Finding the Best Housing Options for Ageing Veterans
At the end of 2021, there were 18 million veterans living in the USA according to a report by theU.S. Bureau of Labor Statistics. Adequate housing and long-term care solutions remain a top priority for the country’s ageing veterans. Unfortunately, quality housing and care tend to both carry a hefty price tag, both for veterans and the general senior population. Luckily, there are a number of housing options available that can be considered including Armed Forces Retirement Homes, State Veterans Homes, and privately-owned residential homes.
AFRHs are a Good Option
There are a number of Armed Forces Retirement Homes (AFRHs) across the country in locations such as Gulfport, Mississippi, and Washington DC. These facilities provide housing with on-site medical and dental care to both aging veterans and their spouses. While living in an AFRH is a wonderful solution for many veterans, it is not a viable solution for everyone as the eligibility criteria are rather strict. In order to qualify for a spot in an AFRH, a veteran must have served for no fewer than twenty years. If a veteran has a VA disability rating of above 50%, the service period requirement may be waivered. This is just one of many reasons why it is essential that veterans obtain accurate ratings of their disabilities.
State Veterans Homes Serve a Wonderful Purpose
State Veteran Homes provide a range of housing and auxiliary services to veterans. These services include nursing home residency, domiciliary care, and adult day care. The facilities and services are all owned, managed, and operated by local state governments. For the most part, the current service offerings date all the way back to the period directly after the Civil War when many states across the country aimed to provide safe shelter to injured, disabled, and homeless war veterans. Only facilities that are officially recognized by the VA can participate in the State Veterans Home program. All facilities undergo annual inspections and evaluations to ensure that they meet VA standards and continue to act in the best interest of the veteran community.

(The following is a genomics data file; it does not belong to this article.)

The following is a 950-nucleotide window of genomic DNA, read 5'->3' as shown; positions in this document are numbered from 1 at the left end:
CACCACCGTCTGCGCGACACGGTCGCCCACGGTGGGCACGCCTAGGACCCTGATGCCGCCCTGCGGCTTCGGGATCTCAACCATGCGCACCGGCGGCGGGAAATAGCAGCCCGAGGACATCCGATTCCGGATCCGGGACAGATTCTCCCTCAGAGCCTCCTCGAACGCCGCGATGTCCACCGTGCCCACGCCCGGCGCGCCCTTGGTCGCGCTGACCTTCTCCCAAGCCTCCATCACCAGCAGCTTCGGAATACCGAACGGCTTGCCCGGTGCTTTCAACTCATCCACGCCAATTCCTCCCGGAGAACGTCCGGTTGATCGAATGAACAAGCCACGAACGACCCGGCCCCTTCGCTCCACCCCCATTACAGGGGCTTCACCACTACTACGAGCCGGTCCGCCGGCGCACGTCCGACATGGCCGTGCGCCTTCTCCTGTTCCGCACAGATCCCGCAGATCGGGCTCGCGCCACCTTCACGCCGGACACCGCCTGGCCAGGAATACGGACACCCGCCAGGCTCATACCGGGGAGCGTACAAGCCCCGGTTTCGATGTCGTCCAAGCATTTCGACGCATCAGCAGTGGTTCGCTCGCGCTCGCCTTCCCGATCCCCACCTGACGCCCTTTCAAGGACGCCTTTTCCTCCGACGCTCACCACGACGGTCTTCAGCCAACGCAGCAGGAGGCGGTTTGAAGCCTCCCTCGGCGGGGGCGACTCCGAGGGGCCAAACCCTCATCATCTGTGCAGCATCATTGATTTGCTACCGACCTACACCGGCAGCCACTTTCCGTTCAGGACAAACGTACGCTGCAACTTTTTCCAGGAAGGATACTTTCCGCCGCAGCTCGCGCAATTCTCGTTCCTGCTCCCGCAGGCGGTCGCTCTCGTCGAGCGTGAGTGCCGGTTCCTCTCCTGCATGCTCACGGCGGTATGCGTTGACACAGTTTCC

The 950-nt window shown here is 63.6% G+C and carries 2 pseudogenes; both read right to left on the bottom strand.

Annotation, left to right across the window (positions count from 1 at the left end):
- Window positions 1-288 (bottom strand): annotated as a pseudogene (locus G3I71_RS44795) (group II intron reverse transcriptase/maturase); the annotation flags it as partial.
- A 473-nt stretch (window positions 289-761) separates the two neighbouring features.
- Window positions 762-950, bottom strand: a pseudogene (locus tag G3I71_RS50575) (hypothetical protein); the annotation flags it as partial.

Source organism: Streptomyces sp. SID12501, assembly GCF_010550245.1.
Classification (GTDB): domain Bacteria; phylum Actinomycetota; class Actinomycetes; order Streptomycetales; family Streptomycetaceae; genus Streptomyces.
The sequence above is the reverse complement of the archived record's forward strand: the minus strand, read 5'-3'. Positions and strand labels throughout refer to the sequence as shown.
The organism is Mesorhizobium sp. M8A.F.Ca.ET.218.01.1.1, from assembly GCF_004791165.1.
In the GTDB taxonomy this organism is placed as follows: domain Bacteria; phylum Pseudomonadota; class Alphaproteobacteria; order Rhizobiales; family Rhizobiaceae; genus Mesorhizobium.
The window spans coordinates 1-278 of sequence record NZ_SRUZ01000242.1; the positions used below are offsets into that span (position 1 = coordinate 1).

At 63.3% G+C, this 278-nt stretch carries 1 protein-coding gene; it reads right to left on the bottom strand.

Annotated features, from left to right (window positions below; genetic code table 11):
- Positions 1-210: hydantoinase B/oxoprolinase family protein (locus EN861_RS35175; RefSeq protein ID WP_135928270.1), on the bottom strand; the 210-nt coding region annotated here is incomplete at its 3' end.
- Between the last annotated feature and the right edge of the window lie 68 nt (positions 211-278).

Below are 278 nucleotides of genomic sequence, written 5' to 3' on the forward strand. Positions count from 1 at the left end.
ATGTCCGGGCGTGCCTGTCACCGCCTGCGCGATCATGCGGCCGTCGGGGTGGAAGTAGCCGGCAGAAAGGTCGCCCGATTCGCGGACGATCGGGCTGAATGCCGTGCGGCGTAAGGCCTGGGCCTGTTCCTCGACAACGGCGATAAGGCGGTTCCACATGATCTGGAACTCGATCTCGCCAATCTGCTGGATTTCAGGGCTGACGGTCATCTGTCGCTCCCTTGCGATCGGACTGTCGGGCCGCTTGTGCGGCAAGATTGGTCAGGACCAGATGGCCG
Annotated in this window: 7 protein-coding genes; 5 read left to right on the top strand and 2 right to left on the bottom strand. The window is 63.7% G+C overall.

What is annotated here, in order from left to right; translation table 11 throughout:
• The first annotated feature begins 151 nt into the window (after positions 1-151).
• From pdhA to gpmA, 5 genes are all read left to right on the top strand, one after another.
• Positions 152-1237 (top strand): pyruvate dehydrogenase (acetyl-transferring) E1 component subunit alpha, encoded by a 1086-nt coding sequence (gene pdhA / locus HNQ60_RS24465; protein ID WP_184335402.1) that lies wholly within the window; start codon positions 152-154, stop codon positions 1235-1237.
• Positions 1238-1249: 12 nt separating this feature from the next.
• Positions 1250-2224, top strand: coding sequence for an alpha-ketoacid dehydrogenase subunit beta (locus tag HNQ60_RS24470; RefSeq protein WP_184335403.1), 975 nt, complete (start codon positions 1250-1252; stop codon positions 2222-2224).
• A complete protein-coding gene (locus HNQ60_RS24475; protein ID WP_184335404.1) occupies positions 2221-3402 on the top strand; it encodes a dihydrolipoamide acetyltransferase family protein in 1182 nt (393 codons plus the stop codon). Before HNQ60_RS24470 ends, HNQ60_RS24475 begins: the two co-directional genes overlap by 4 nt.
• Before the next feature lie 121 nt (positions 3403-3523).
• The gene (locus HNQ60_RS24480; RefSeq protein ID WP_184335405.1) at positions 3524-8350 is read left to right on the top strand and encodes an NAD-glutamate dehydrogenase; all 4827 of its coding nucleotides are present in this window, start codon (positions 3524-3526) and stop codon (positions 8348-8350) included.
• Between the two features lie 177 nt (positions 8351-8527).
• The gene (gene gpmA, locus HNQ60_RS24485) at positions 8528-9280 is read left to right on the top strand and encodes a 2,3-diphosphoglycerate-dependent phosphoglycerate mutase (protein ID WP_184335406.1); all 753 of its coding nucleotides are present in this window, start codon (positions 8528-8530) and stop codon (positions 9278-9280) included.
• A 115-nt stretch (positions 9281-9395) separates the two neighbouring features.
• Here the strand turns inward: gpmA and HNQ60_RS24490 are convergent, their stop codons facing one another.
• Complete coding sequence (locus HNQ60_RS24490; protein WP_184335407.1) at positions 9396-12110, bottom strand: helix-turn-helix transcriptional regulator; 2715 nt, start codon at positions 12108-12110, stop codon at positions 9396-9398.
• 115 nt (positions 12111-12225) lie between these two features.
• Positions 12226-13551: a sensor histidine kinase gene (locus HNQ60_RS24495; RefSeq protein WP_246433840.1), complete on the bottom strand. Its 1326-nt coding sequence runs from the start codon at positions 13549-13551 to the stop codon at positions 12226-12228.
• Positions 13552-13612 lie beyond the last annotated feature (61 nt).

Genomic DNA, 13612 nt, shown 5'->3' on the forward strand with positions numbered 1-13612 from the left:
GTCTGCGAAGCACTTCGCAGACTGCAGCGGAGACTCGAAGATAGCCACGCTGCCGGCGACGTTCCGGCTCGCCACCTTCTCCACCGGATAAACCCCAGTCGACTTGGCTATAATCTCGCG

Buying a Home Could Still be a Dream
Although countless veterans are perfectly content living in independent living facilities and care homes, it is not unusual for veterans who find themselves in a solid financial position, to want to buy a house to grow old in. If a veteran does not have enough personal capital to buy a house and wants to steer clear of a traditional bank loan, applying for a VA loan may be a good option. If a house remodeling is desired, especially with the purpose of making it more accessible, there are a number of grants that a veteran can apply for to ease the financial burden. Some of the available grants include Specially Adapted Housing (SAH) grants, Special Housing Adaptation (SHA) grants, and Temporary Residence Adaptation (TRA) grants.
Finding quality housing remains a top priority for countless veterans. Thankfully, there are a number of viable solutions available to effectively address a variety of needs.